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only temporary, funding the government until mid-january and extending the debt limit until early february. former vice president dick cheney reveals in his new book he was so close to death he said good-bye to his family and gave them instructions for cremation. it details his 35-year health struggle including five heart attacks. he had a heart transplant last year. mr. cheney will joins on monday to talk about his new book. a house explosion last night in suburban feeng left a man and woman critically injured with burns over much of their body t. cause of that explosion is under investigation. scientists uncovered a huge piece of a meteorite that landed in russia causing a devastating shock wave. good morning. >> reporter: hi, natalie, good
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morning, scientists here in london and around the world are eager to take a look at this piece of media partly because it is so large. even if i put my arms around it like this i wouldn't likely be able to reap all the way around it. this is just one fragment of the original meteor. it struck with the force of a nuclear bomb. streaking across the sky in february, a meteor the size of a house, shattering windows in offices in central russia, buildings damaged, rooves caved in. 1r 600 people injured. the culprit, a giant rock from outer space was found at the bottom of the lake, now hauled, and a metal sheet was used to drag it from 40 feet down, unwrapped, it revealed formed through friction when it pierced the earth's atmosphere.
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"it's beautiful," "it's gorgeous," says the man behind the operation. it's hey, they tried to weigh it. it broke the scales. the meteor is expected to be 10,000 tons, it is so large and the first time one so large has been recovered. understanding meteors are crucial. london's natural history museum has been studying them for years. >> this is one of the first meteorites that was ever studied. >> reporter: this one slammed into russia without warning. the largest recorded strike in more than a century. we don't know when or where the next meteor might hit. >> and, natalie the first test will be to insure this really is the meteor from february. it was difficult to get out of that lake. it is no bad thing that's where it landed, natty. >> that's for sure. thanks so much. we have all seen peanut free zones in schools to protect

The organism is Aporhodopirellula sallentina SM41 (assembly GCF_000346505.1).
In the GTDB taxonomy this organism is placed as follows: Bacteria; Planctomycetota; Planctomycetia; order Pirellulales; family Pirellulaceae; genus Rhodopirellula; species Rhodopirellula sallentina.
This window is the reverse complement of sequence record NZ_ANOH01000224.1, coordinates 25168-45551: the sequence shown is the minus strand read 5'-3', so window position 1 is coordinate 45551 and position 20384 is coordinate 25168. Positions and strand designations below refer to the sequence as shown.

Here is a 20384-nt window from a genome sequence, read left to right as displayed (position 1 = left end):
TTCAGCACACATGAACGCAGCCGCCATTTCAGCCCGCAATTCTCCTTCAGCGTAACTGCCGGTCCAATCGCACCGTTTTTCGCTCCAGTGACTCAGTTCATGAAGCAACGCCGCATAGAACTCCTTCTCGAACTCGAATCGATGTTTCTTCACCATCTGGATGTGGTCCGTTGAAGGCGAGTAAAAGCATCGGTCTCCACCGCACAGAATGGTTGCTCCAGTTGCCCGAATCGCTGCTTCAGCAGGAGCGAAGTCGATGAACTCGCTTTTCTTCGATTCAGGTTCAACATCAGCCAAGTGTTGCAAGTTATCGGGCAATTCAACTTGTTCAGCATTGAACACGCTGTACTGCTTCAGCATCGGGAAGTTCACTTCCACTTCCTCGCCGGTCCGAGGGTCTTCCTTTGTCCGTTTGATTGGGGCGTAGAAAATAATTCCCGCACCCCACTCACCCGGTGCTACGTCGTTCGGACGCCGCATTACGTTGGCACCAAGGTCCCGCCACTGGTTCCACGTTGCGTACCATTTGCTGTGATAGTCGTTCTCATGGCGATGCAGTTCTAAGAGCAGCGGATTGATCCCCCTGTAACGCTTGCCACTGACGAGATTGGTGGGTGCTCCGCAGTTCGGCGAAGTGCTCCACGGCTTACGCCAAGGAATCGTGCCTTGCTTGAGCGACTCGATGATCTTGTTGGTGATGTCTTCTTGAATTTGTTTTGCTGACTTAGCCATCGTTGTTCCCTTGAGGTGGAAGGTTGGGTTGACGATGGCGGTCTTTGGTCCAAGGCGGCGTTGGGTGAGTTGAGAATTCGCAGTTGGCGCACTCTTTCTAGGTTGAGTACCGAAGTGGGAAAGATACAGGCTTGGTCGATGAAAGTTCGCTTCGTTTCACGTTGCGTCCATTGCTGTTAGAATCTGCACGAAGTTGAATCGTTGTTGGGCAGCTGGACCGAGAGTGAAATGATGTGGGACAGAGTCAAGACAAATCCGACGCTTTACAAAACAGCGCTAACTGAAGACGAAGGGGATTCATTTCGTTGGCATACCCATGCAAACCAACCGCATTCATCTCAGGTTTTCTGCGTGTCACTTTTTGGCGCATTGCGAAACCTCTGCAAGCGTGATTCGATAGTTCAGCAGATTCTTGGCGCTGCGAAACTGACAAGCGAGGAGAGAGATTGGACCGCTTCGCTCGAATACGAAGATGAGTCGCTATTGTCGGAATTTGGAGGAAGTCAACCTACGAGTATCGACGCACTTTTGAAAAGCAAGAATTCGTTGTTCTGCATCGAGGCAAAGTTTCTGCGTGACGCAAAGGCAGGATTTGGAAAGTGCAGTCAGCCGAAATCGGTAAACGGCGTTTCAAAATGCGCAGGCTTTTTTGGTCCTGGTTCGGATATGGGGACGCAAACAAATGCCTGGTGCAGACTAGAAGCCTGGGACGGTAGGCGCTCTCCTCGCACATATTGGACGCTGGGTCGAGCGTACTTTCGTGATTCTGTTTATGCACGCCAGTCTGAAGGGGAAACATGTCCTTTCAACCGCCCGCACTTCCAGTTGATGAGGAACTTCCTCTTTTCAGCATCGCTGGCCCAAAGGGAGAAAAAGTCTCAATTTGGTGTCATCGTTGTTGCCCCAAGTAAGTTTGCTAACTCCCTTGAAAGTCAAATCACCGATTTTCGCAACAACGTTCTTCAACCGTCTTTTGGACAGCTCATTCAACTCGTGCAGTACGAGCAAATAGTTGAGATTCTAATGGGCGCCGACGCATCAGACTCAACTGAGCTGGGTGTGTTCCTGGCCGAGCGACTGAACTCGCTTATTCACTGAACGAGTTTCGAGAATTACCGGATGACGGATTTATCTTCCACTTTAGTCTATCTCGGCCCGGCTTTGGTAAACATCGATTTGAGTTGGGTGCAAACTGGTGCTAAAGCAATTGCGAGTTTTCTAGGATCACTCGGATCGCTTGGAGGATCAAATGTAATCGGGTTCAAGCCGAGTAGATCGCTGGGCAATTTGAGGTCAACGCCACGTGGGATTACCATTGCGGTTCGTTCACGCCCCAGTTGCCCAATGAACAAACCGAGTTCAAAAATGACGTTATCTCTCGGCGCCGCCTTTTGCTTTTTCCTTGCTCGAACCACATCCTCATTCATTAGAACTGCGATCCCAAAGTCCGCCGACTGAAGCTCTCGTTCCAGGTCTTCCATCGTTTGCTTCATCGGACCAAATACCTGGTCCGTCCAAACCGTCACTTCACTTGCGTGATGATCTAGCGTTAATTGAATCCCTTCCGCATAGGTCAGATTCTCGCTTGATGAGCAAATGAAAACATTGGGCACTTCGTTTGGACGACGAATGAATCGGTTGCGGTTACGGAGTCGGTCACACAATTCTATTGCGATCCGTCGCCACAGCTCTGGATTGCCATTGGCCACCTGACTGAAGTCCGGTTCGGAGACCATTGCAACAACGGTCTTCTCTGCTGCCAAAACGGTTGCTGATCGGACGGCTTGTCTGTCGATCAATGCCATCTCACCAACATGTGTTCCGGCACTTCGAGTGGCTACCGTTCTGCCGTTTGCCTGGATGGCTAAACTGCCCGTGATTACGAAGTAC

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children with allergies. this saturday the entire football stadium at northwestern will be peanut free. peanuts won't be permitted or sold, the station is being power cleaned. northwestern says the special day will give many people with severe allergies the chance to enjoy their first live sporting event. that's a great idea. it's 8:06789 let's go outside and get a check of the weather with al. >> thank you. these ladies say you have the three best husbands in the world. >> yes, we do. >> what makes them the best? >> they are taking care of five children in actual sachlt our daughter was honored by martha stewart this week. she's a quilt maker she's awesome. >> that's fan taft ec. okay. you don't know, they don't get a word in. >> the lord knows. you are a godly man says the lord. >> right. amen. and, hey, say hallelujah.
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thank you so much and hi to the guys. let's check your weather, sacramento, california, our pick city of the day. by the way, where are the guys at, tulsa? >> yes. >> in sacramento, the next three days, you are looking spectacular, sun schein, temperatures in the low '80s. you see we got a front from canada back into the gulf coast. we are looking at showers and thunderstorms there. snow will be developing in denver later today. tomorrow morning, one to three inches. rain from the great lakes down